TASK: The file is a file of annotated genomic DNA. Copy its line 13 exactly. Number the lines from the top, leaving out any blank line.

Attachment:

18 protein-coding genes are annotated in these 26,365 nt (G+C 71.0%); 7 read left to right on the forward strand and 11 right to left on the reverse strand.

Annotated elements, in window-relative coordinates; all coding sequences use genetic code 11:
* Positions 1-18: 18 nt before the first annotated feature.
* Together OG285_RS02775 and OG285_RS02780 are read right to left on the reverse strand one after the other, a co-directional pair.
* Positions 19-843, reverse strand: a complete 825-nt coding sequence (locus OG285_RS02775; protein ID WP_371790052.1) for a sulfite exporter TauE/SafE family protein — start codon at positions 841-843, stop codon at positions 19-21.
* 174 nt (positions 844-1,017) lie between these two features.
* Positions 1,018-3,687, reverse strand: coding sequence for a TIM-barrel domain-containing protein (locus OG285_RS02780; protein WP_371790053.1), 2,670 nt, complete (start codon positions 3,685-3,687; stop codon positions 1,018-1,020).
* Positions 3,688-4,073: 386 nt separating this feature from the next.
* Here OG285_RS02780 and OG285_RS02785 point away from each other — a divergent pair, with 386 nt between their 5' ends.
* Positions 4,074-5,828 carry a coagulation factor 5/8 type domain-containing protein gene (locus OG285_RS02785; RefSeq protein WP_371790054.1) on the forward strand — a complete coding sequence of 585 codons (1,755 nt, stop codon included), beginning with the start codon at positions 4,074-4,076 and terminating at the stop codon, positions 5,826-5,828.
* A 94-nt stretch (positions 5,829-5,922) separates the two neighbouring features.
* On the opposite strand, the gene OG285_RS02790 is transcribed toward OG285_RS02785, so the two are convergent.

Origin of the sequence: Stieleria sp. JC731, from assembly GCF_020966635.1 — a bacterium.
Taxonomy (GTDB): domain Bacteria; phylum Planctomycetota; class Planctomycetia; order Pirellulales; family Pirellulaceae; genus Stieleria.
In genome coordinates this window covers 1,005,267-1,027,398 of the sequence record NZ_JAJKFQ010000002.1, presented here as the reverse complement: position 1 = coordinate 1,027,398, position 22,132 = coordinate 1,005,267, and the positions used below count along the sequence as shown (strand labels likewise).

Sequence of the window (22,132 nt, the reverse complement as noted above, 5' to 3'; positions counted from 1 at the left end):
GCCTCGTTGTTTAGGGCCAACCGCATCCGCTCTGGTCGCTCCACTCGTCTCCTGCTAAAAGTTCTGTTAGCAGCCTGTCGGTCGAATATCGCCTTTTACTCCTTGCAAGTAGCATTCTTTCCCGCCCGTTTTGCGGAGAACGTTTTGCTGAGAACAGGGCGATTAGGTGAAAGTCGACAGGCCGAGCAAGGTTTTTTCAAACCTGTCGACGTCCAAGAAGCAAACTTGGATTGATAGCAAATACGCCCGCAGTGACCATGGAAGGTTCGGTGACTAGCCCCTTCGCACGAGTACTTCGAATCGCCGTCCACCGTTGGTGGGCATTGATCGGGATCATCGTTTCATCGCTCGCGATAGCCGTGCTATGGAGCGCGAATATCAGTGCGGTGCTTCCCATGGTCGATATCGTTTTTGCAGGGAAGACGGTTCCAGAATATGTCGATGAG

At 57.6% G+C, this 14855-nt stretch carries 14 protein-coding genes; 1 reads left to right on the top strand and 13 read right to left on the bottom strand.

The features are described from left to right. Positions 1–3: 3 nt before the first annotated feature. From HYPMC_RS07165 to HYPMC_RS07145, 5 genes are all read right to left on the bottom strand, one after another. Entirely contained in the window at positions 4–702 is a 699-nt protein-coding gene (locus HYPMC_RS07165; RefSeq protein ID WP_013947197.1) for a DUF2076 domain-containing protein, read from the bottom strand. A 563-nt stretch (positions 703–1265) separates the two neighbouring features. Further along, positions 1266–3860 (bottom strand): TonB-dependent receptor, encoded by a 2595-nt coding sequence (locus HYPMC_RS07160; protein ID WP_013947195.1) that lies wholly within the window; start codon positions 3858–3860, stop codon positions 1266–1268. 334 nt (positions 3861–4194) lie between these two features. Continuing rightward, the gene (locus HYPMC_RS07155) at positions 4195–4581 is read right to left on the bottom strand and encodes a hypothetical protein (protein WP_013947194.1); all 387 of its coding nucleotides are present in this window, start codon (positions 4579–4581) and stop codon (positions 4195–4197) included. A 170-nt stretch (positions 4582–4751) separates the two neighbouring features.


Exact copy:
Origin of the sequence: Stieleria sp. JC731, from assembly GCF_020966635.1 — a bacterium.